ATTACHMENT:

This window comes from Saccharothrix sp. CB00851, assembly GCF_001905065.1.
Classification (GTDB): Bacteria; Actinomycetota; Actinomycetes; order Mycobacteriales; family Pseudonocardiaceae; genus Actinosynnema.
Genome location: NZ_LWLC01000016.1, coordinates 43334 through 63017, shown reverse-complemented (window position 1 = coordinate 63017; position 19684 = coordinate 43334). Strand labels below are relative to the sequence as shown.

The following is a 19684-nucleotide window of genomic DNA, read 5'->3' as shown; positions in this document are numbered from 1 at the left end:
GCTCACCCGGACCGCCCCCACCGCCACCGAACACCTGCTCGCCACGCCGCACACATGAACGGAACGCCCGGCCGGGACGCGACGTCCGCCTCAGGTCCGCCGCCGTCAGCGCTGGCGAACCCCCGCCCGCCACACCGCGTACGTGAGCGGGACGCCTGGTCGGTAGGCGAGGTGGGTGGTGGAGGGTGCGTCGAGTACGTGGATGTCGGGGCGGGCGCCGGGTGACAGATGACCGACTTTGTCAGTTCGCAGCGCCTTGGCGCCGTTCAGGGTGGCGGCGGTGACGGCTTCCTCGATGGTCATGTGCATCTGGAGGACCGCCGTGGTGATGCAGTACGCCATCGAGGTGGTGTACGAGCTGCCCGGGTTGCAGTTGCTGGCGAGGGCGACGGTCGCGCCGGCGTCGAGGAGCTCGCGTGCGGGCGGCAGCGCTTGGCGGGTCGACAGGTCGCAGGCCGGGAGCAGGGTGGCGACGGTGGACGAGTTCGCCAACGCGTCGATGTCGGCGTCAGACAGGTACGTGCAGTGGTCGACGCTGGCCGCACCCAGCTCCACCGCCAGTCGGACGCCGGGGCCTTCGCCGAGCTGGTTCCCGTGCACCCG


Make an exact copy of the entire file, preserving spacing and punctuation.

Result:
This window comes from Saccharothrix sp. CB00851, assembly GCF_001905065.1.
Classification (GTDB): Bacteria; Actinomycetota; Actinomycetes; order Mycobacteriales; family Pseudonocardiaceae; genus Actinosynnema.
Genome location: NZ_LWLC01000016.1, coordinates 43334 through 63017, shown reverse-complemented (window position 1 = coordinate 63017; position 19684 = coordinate 43334). Strand labels below are relative to the sequence as shown.

The following is a 19684-nucleotide window of genomic DNA, read 5'->3' as shown; positions in this document are numbered from 1 at the left end:
GCTCACCCGGACCGCCCCCACCGCCACCGAACACCTGCTCGCCACGCCGCACACATGAACGGAACGCCCGGCCGGGACGCGACGTCCGCCTCAGGTCCGCCGCCGTCAGCGCTGGCGAACCCCCGCCCGCCACACCGCGTACGTGAGCGGGACGCCTGGTCGGTAGGCGAGGTGGGTGGTGGAGGGTGCGTCGAGTACGTGGATGTCGGGGCGGGCGCCGGGTGACAGATGACCGACTTTGTCAGTTCGCAGCGCCTTGGCGCCGTTCAGGGTGGCGGCGGTGACGGCTTCCTCGATGGTCATGTGCATCTGGAGGACCGCCGTGGTGATGCAGTACGCCATCGAGGTGGTGTACGAGCTGCCCGGGTTGCAGTTGCTGGCGAGGGCGACGGTCGCGCCGGCGTCGAGGAGCTCGCGTGCGGGCGGCAGCGCTTGGCGGGTCGACAGGTCGCAGGCCGGGAGCAGGGTGGCGACGGTGGACGAGTTCGCCAACGCGTCGATGTCGGCGTCAGACAGGTACGTGCAGTGGTCGACGCTGGCCGCACCCAGCTCCACCGCCAGTCGGACGCCGGGGCCTTCGCCGAGCTGGTTCCCGTGCACCCG